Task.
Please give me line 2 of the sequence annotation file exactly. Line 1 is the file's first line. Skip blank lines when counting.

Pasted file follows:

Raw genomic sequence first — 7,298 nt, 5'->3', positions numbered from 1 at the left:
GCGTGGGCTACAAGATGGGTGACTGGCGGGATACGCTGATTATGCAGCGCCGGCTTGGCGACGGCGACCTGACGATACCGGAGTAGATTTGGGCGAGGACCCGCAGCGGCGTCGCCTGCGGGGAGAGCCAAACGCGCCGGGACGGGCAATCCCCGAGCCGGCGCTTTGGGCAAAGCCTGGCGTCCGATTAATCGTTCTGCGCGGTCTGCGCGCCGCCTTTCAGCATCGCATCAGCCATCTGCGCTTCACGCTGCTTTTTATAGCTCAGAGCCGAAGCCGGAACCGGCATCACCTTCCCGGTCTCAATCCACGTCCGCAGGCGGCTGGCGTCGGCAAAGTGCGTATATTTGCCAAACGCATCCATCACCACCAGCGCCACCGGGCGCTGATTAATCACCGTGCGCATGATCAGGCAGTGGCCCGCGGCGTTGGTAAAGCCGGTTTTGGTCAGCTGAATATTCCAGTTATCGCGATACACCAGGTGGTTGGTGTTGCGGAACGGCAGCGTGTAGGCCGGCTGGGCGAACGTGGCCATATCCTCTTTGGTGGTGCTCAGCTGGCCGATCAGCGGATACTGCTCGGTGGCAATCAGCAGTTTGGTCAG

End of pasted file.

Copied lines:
GCGTGGGCTACAAGATGGGTGACTGGCGGGATACGCTGATTATGCAGCGCCGGCTTGGCGACGGCGACCTGACGATACCGGAGTAGATTTGGGCGAGGACCCGCAGCGGCGTCGCCTGCGGGGAGAGCCAAACGCGCCGGGACGGGCAATCCCCGAGCCGGCGCTTTGGGCAAAGCCTGGCGTCCGATTAATCGTTCTGCGCGGTCTGCGCGCCGCCTTTCAGCATCGCATCAGCCATCTGCGCTTCACGCTGCTTTTTATAGCTCAGAGCCGAAGCCGGAACCGGCATCACCTTCCCGGTCTCAATCCACGTCCGCAGGCGGCTGGCGTCGGCAAAGTGCGTATATTTGCCAAACGCATCCATCACCACCAGCGCCACCGGGCGCTGATTAATCACCGTGCGCATGATCAGGCAGTGGCCCGCGGCGTTGGTAAAGCCGGTTTTGGTCAGCTGAATATTCCAGTTATCGCGATACACCAGGTGGTTGGTGTTGCGGAACGGCAGCGTGTAGGCCGGCTGGGCGAACGTGGCCATATCCTCTTTGGTGGTGCTCAGCTGGCCGATCAGCGGATACTGCTCGGTGGCAATCAGCAGTTTGGTCAG